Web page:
Royal Blenheim Apricot


The Royal Blenheim Apricot is a gift of the gods, and we are so lucky to have an acre orchard of them. Blenheim Apricots on the tree Apricot in Latin means precious, and we heartily agree with the nomenclature.

Believed to have originated in China over 4000 years ago, it made its way to Europe. A very special seedling was planted in the Luxembourg Gardens in 1815, and given the name Royal. A man named Shipley was the head gardener at Blenheim Palace gave a seed to his daughter, who planted it and called the fruit Shipley’s Blenheim. So though the Royal comes out of France and the Shipley’s Blenheim comes out of England, they probably have the same bloodline. For simplicity’s sake, it is referred to as the Blenheim.

The Spanish explorers introduced the apricot to the New World, and specifically to California, where they were planted in the gardens of Spanish missions. In 1792 the first major production of apricots was recorded. Following the Gold Rush, apricot trees became a popular commercial nursery staple. During World War I, the shipment of dried fruit from Europe became impossible, and the demand for California apricots grew. The Blenheim, preferred by California drying yards for their superior flavor, soon blanketed San Benito, Santa Clara and Alameda counties as well as parts of the Sacramento Valley. But by the end of the 20th century, these trees were replaced by office parks and homes.

The change to a global economy dealt the death blow to the dried apricot market as cheap Turkish dried fruits flooded the market. First of all, the Turkish labor force is paid peanuts. Secondly, the California apricots are halved before drying while the Turkish ones are slip-pitted so they dry less evenly. Though inferior in quality, they are about half the price.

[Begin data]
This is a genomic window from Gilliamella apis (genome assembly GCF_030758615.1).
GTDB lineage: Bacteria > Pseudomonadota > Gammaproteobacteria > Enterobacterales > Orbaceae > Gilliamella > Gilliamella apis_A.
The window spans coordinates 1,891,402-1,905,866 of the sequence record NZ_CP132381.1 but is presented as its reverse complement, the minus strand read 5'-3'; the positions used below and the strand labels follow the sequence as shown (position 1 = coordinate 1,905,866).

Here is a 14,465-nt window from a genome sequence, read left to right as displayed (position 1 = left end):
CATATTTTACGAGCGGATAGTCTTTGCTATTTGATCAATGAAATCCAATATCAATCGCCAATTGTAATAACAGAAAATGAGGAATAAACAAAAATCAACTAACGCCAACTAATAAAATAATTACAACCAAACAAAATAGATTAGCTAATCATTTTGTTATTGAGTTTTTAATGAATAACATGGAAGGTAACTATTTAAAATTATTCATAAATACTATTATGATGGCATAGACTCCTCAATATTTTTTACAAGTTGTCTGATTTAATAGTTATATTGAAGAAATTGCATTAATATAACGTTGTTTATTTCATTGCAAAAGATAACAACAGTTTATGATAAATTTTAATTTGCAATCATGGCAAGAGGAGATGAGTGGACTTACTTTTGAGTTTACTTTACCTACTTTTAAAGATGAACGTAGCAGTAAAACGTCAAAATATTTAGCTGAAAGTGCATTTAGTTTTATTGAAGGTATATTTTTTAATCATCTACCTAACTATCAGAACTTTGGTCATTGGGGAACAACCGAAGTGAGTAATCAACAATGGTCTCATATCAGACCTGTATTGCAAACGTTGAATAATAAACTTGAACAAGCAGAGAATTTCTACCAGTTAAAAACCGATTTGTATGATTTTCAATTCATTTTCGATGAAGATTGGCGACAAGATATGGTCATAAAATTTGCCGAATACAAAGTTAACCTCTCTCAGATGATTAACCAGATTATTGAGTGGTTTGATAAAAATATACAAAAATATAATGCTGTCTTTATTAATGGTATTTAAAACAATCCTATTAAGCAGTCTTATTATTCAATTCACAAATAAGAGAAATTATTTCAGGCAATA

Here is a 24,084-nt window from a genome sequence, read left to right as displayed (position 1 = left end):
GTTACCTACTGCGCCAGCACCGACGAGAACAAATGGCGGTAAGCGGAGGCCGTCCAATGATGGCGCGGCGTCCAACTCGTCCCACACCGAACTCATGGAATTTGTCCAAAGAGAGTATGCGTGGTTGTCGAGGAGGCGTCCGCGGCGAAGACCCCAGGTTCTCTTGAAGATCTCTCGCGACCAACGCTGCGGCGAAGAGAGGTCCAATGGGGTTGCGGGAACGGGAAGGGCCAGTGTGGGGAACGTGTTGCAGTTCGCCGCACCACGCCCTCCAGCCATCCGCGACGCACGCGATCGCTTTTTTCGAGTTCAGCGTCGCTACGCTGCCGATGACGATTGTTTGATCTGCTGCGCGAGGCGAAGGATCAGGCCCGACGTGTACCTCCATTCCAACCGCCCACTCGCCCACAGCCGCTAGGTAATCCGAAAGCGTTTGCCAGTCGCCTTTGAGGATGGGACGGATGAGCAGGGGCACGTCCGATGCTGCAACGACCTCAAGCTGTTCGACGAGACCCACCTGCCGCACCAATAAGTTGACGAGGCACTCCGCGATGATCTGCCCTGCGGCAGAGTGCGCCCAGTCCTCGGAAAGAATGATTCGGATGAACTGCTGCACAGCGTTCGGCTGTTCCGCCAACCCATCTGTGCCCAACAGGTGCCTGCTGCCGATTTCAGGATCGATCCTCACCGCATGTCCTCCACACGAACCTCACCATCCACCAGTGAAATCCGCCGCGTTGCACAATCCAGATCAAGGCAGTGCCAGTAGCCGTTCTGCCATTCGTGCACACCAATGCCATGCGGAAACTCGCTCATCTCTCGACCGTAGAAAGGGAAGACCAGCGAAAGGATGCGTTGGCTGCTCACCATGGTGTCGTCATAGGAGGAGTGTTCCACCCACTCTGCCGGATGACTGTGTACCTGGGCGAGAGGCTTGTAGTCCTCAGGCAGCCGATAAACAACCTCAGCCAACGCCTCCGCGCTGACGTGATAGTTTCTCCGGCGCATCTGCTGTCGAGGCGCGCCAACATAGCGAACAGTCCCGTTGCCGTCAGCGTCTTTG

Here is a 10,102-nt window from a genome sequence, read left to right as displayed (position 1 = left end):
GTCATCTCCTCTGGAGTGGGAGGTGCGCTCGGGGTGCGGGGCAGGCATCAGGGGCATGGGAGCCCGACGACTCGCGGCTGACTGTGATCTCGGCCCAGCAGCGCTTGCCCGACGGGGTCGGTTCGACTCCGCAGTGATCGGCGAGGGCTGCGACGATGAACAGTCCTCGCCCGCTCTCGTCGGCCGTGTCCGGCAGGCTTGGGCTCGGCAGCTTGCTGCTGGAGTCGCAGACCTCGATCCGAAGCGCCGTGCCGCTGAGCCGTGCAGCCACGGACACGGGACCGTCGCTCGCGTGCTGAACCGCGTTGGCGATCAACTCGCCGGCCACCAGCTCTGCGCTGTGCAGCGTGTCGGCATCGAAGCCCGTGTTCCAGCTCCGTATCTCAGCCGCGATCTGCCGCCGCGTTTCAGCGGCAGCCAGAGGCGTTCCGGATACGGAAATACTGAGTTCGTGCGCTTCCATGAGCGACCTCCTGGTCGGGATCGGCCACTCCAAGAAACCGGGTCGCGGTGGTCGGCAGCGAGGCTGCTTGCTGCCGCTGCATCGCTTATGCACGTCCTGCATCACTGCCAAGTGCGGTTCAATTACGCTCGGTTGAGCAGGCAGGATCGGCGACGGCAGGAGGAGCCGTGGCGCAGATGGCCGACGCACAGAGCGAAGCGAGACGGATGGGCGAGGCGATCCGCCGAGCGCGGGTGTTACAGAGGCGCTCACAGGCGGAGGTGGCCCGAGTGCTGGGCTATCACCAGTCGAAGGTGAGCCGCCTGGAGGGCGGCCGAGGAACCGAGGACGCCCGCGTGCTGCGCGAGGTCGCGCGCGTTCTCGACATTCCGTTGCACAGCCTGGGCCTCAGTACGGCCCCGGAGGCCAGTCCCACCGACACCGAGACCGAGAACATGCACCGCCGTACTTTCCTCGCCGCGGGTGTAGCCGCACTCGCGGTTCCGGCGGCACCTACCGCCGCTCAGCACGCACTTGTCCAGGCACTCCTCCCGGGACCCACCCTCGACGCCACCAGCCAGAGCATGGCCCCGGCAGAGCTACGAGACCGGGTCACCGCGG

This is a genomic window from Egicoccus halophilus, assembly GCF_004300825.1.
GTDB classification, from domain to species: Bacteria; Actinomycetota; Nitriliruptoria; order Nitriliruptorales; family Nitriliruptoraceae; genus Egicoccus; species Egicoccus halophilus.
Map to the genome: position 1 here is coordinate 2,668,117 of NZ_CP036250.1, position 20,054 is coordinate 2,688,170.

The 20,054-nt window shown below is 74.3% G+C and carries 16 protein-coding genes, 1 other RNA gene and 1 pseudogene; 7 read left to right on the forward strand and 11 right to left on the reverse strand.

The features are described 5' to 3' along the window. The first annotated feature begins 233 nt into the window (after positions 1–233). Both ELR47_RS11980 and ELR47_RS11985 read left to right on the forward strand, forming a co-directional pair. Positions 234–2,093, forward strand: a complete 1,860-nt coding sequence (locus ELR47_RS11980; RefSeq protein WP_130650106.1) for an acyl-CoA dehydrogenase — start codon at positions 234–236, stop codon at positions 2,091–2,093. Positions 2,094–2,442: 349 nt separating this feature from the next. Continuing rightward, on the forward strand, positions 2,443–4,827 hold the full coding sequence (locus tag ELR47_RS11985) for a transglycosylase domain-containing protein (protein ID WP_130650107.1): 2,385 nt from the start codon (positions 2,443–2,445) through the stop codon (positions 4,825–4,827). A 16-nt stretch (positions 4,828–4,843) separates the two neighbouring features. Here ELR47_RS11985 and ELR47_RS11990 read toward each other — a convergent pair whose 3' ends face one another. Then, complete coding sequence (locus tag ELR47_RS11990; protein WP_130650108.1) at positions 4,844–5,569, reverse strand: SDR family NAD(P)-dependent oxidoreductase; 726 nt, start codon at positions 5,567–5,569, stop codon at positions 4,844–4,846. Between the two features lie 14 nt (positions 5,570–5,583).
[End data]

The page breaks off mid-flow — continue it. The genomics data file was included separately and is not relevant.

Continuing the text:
Orchard Planted in Honor of Bettye Lee Luhnow Bailey

Many apricot acres have been pulled out in San Benito County, but at Quicksilver Farm we planted our orchard in 2002 in honor of Bettye Lee Luhnow Bailey (1922-2002). To get them planted, we had 100 holes dug and then invited friends over to help with the planting, which took about 30 minutes. We treated everyone to a fabulous feast and a good time was had by all. To this day, many of the planters know which one or two they planted. "Three rows in and two from the left!" they exclaim as they arrive for our annual Apricot Celebration in July. We grow the apricots as a hobby crop, not a commercial crop. Our friends come with bags and boxes and pick the fruit to take home and use. We make apricot pies for everyone to enjoy as part of a sumptuous food banquet contributed to and delighted in by everyone.

We love our orchard, whether it’s the soft green of spring, the heady, sweet blossoms which follow, Apricot tree in bloom at Quicksilver Farmthe lovely fruit bowing the branches with its weight, the yellow departing leaves or the stark wood against the cold winter sky. It is a source of pleasure and prayer, a song, a dance and an on-going source of joy.

An Uncertain Future

The Blenheim’s future is uncertain. No longer viable commercially as a dried crop, it offers challenges to anyone trying to make a living off them. First of all, they are small compared to most apricots. (We like to say it has all the flavor of a giant apricot distilled down into a small, sweet and delicious package!) It also does not last long once it is ripe. The fruit is often freckled and blemished. In today’s supermarket, only the visually Hollywood-perfect varieties will do - no matter that they taste like cardboard. And finally, they keep a slight green blush on their shoulders, so the uninformed think they’re unripe. They don’t ship at all, really.

But off the tree, there’s nothing better. Here’s to the Royal Blenheim! May it be preserved for future generations by orchardists like us!